http://bioscience.oxfordjournals.org/content/early/2014/03/23/biosci.biu032.full

Compiled by Emma-Louise Nicholls, NatSCA Blog Editor

NatSCA Digital Digest

Welcome to the weekly digest of posts from around the web with relevance to natural science collections. We hope you find this useful and if you have any articles that you feel would be of interest, please contact us at blog@natsca.org

1. Blog: Knowledge Network

Paolo Viscardi, Deputy Keeper of Natural History at Horniman Museum

Synopsis

Looking at Subject Specialist Networks and how this type of inter-museum communication can improve the sector as a whole. An ‘open line of communication’ encourages a quality control that is standard throughout museums, and allows for the incorporation of discussion with non museum based academics. The success of SSNs centres on workshops and conferences though time and money make these logistically difficult. Suggestions are made regarding solving these issues to perpetuate the benefit museums receive via SSNs.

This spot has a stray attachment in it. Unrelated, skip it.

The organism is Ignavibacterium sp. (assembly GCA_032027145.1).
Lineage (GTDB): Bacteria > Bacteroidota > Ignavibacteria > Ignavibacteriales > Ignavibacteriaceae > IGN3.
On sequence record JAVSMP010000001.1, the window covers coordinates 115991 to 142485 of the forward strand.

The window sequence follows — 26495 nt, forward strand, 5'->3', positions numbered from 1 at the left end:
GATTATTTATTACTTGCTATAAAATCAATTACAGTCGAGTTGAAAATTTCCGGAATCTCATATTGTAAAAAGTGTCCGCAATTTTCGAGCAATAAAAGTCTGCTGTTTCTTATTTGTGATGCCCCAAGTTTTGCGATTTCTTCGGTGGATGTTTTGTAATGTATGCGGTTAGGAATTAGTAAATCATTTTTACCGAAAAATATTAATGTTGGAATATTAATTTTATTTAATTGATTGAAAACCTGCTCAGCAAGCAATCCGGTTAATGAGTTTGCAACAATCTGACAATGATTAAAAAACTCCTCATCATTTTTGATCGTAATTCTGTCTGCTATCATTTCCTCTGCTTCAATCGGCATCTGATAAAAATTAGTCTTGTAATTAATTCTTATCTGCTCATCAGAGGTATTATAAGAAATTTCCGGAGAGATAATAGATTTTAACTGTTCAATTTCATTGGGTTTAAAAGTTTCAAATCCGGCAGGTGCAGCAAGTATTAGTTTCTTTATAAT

http://www.museumsandheritage.com/advisor/news/item/3215

For your pleasure… A sloth bear skull, Melursus ursinus. Specimen LDUCZ-Z1637. (C) UCL Grant Museum

2. Blog: Museum Training for the World

Edmund Connolly, British Council-UCL Museum Training School Coordinator

Synopsis

The British Council and University College London have joined forces to launch the Museum Training School. Based in a variety of museums and galleries across London, this school will give early career museum professionals the opportunity to meet with staff from across the sector, and aims to arm attendees with the necessary skills to ensure ‘sustainability and growth’ of collections, galleries and museums for the future.